I’m sure that there will be a fancy word for it, but when our attention becomes invested in something, we often find that topic suddenly cropping up all over the place. I am about to go to South Africa and am becoming more and more aware of how entwined our histories have been. Not, I should add, by any sense of choice for the majority population of South Africa. On Friday afternoon, standing on a platform at Derby station, I suddenly noticed the plaque that heads this blog. A memorial with scores of names of the members of the Midland Railway Company’s staff who died ‘serving their country in the war in South Africa 1899-1902’.
The war was conducted, partly under the direction of lieutenant-general Kitchener, in a manner that was both new and terrifying. It gave to the world the concept of ‘Total War’, in which civilians were as much embroiled and harmed as combatants. It also saw the introduction of the kind of contained and controlled camps used to subjugate entire populations.
“This Total War strategy shattered the rural economy, leading to starvation and a humanitarian crisis. Displaced and captured civilians were taken to military managed refugee camps inside the military controlled zones. These camps became known first as refugee camps and then later as concentration camps and were established near towns, mines and railways sidings”.Benneyworth, G. C. (2019). Traces and memory of African forced labour camps during the South African War (1899–1902). Traces, mémoires et mutations des camps de refugies. Investigations d’anthropologie prospective, 29-49.
It is perhaps no coincidence that the majority British perception of modern history begins in 1914. To stray back just a few years earlier, and look farther afield, brings a far less comfortable story of national conduct. Plaques like the memorial at Derby station are less common than those in memory of WWI and WWII, but they are more numerous than we might imagine.
“people conduct their daily affairs under the shadow of their own inevitable ignorance. People simply do not know everything about everything”.Dunning, D. (2011). The Dunning–Kruger effect: On being ignorant of one’s own ignorance. In Advances in experimental social psychology (Vol. 44, pp. 247-296). Academic Press.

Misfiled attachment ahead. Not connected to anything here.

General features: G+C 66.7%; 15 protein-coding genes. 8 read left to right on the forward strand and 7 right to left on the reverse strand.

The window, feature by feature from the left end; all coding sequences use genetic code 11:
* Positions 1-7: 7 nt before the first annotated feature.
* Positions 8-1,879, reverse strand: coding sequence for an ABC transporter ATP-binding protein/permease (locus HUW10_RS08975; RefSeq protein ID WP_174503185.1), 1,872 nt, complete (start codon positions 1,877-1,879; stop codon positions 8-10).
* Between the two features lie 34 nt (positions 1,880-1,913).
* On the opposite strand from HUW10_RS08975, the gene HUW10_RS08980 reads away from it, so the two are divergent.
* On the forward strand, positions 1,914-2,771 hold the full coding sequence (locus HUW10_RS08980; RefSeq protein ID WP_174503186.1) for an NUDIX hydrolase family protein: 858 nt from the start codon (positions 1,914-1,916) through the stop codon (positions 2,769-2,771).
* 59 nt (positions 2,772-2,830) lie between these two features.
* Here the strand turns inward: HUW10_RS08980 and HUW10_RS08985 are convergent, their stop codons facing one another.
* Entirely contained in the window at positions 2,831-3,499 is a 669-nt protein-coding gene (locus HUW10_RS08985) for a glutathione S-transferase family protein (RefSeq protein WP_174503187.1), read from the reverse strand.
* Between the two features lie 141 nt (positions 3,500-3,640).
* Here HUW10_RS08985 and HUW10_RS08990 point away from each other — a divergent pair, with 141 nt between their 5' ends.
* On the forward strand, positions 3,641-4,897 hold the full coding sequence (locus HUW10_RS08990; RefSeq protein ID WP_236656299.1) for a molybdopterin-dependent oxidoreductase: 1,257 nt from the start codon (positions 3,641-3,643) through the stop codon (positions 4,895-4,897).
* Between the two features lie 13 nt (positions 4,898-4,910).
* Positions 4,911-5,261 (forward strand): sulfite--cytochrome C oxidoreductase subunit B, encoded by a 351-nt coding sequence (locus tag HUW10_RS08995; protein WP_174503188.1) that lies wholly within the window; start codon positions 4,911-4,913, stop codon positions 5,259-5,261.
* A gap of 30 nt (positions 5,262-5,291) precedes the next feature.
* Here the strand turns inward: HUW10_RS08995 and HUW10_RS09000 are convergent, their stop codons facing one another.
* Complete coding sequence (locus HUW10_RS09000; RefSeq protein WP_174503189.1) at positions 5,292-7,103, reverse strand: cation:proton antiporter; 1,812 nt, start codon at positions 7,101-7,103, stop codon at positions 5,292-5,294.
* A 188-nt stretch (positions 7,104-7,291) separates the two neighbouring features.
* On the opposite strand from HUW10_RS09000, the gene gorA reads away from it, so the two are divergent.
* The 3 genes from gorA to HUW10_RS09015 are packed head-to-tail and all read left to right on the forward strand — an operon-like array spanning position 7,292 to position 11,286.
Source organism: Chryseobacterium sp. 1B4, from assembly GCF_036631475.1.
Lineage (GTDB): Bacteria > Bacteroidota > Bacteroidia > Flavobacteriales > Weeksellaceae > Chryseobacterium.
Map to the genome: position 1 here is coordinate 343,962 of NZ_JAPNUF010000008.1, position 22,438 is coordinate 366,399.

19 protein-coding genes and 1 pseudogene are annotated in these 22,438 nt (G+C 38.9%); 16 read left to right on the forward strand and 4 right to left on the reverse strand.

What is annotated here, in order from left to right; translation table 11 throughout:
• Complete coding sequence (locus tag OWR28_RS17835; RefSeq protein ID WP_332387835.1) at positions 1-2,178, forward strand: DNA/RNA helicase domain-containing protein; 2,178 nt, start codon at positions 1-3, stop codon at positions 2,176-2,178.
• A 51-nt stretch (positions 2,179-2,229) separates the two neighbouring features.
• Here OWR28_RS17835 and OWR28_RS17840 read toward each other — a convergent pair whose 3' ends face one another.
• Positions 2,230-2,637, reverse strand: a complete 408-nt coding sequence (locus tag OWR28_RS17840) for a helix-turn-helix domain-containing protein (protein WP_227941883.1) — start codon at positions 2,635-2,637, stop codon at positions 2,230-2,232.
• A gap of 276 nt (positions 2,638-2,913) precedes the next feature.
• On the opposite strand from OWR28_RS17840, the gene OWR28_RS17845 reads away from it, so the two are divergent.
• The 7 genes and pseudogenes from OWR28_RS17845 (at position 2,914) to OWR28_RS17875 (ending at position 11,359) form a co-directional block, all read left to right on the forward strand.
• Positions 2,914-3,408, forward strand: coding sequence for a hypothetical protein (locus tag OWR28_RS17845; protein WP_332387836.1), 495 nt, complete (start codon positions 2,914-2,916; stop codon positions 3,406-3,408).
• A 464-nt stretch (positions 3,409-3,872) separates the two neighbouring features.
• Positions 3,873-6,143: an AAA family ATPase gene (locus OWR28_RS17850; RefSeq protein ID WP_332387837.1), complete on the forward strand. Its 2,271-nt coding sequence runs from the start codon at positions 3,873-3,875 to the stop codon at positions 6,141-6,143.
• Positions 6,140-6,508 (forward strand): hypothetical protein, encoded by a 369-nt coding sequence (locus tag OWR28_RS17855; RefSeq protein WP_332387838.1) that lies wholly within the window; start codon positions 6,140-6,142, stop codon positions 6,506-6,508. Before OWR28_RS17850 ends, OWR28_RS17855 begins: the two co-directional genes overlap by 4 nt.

Dunning is right that ignorance is a fact of life. We make choices about the things we wish to understand, while simultaneously recognising that in some cases we are ignorant of our ignorance. However, there are also topics about which we make a decision – at some level – to avert our eyes. To avoid things too dangerous for our implicit sense of how the world works, and our place within it. This is when prophets discomfort our security and demand that we see the truth of difficult things. They ‘scatter the proud in the imagination of their hearts’ – something the proud will do anything to avoid. We are all proud.
I am looking forward to our time in South Africa, and to reunions with people we have met on their visits to the UK. Despite the histories of oppression and privilege, and the legacy of damage that is wired into the inequalities of society, human beings are not inevitably condemned to repeat the past. We should never be ignorant of what has made us who we are – or forgetful of how wealth is built on the misery of people we have othered. Thankfully, with great generosity and grace, I know that we are all interested in the future – and how the friendships and knowledge we share can lead to something more worthy, godly, life-giving and hopeful.